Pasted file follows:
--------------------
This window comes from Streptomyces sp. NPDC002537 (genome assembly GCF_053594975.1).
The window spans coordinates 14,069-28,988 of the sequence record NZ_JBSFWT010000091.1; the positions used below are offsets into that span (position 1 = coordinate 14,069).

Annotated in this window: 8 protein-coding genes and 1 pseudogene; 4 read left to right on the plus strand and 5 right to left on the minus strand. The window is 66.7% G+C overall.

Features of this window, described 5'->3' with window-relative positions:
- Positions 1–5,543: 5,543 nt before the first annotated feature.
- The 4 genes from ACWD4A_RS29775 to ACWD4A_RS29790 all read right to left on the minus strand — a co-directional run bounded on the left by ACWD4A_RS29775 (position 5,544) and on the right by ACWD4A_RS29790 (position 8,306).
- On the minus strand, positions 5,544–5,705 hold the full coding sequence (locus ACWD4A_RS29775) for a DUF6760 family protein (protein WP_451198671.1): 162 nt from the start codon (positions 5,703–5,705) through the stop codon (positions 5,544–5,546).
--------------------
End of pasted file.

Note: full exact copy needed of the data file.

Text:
This window comes from Streptomyces sp. NPDC002537 (genome assembly GCF_053594975.1).
The window spans coordinates 14,069-28,988 of the sequence record NZ_JBSFWT010000091.1; the positions used below are offsets into that span (position 1 = coordinate 14,069).

Annotated in this window: 8 protein-coding genes and 1 pseudogene; 4 read left to right on the plus strand and 5 right to left on the minus strand. The window is 66.7% G+C overall.

Features of this window, described 5'->3' with window-relative positions:
- Positions 1–5,543: 5,543 nt before the first annotated feature.
- The 4 genes from ACWD4A_RS29775 to ACWD4A_RS29790 all read right to left on the minus strand — a co-directional run bounded on the left by ACWD4A_RS29775 (position 5,544) and on the right by ACWD4A_RS29790 (position 8,306).
- On the minus strand, positions 5,544–5,705 hold the full coding sequence (locus ACWD4A_RS29775) for a DUF6760 family protein (protein WP_451198671.1): 162 nt from the start codon (positions 5,703–5,705) through the stop codon (positions 5,544–5,546).